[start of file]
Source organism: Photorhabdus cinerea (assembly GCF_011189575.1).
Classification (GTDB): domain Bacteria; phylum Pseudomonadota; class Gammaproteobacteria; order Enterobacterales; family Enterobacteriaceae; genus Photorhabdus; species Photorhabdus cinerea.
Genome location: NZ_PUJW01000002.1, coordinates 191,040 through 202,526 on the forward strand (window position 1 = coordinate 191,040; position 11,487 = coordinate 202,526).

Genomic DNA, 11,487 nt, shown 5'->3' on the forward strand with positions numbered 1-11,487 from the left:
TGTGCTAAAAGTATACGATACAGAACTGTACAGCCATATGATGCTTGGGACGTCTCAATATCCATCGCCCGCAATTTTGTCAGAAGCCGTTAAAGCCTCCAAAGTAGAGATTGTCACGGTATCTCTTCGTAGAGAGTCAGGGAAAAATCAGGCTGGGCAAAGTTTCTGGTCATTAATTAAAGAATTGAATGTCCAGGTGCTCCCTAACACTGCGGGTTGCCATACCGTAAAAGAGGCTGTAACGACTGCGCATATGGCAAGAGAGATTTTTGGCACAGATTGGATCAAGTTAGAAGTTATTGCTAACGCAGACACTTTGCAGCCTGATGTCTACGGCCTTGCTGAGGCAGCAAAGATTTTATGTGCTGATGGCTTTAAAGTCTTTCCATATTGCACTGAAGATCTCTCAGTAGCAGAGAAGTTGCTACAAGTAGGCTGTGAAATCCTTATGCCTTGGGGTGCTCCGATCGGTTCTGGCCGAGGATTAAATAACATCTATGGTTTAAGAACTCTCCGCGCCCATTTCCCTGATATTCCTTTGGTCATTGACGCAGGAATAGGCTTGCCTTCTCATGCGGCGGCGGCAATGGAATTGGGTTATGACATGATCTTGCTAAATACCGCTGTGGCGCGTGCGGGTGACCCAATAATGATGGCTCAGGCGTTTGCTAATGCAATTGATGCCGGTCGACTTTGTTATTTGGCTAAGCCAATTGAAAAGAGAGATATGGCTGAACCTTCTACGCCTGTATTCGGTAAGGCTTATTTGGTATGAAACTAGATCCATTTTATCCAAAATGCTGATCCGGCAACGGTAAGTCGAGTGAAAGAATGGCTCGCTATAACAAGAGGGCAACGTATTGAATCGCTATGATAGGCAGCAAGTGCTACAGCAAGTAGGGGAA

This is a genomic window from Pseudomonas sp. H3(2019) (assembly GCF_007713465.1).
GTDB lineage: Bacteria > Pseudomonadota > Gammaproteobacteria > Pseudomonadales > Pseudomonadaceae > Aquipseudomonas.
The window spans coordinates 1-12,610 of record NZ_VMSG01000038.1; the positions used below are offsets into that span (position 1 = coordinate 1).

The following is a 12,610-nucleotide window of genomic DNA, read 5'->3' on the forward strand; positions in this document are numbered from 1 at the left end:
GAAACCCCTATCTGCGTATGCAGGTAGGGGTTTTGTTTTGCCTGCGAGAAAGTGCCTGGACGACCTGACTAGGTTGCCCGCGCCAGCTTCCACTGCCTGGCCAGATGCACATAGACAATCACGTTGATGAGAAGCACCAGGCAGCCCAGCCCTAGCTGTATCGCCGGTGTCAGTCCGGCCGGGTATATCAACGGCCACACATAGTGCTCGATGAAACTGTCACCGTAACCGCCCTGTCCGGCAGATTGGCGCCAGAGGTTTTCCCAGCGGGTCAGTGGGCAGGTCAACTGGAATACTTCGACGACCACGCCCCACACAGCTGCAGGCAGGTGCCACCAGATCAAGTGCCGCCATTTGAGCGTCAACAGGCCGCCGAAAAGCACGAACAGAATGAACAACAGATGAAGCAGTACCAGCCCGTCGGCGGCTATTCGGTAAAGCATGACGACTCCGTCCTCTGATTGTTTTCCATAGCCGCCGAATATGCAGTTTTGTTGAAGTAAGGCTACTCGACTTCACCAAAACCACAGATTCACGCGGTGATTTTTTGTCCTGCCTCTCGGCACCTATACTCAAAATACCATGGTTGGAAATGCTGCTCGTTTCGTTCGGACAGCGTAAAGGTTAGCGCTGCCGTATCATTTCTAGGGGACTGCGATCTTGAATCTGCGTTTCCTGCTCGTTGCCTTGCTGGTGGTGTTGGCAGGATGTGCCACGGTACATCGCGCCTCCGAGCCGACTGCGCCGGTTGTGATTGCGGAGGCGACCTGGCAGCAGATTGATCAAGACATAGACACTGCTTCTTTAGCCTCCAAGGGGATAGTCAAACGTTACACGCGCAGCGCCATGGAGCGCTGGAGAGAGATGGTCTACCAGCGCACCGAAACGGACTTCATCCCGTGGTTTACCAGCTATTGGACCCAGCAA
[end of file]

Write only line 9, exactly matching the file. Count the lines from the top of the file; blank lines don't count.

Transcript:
The following is a 12,610-nucleotide window of genomic DNA, read 5'->3' on the forward strand; positions in this document are numbered from 1 at the left end: